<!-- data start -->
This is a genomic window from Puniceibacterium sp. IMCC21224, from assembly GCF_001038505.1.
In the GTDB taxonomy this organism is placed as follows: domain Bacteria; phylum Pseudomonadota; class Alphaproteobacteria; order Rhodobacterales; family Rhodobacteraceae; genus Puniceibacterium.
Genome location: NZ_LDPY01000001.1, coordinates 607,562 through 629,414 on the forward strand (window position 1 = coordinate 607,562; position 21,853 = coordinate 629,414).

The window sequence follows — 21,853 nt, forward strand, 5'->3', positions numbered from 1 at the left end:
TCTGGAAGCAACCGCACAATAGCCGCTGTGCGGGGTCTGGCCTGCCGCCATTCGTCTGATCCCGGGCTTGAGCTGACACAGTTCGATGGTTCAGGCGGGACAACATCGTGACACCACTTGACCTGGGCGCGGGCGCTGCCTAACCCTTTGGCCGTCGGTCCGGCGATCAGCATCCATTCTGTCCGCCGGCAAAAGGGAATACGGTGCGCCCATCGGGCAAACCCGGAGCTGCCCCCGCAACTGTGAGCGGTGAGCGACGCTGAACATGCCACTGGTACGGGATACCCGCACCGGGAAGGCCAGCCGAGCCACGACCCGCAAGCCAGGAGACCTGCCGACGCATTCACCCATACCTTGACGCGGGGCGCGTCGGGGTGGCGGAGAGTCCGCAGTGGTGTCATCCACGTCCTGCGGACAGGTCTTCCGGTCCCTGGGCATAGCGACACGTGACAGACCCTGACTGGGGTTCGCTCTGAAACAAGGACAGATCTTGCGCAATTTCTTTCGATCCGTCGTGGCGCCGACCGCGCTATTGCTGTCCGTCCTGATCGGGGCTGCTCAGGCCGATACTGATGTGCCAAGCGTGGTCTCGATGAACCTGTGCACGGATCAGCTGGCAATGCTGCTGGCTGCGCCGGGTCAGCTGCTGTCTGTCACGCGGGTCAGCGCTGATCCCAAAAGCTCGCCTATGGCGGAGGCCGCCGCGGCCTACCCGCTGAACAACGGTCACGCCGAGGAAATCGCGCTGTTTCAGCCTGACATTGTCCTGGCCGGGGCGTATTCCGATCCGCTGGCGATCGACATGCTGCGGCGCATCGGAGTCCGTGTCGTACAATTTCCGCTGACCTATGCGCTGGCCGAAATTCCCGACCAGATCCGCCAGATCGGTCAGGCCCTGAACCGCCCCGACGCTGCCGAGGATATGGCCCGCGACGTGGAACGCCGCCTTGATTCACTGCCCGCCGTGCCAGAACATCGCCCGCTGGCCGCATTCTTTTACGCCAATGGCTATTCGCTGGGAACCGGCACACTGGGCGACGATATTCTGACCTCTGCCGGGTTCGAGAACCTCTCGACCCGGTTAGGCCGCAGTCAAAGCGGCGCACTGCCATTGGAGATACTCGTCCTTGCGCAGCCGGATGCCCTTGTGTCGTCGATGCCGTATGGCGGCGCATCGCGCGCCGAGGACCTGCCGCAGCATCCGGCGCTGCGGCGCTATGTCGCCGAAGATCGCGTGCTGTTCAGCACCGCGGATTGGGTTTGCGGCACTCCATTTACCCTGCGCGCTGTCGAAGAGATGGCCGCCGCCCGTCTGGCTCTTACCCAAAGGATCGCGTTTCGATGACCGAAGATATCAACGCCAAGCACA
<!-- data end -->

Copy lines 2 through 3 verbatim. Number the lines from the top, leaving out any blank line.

In the GTDB taxonomy this organism is placed as follows: domain Bacteria; phylum Pseudomonadota; class Alphaproteobacteria; order Rhodobacterales; family Rhodobacteraceae; genus Puniceibacterium.
Genome location: NZ_LDPY01000001.1, coordinates 607,562 through 629,414 on the forward strand (window position 1 = coordinate 607,562; position 21,853 = coordinate 629,414).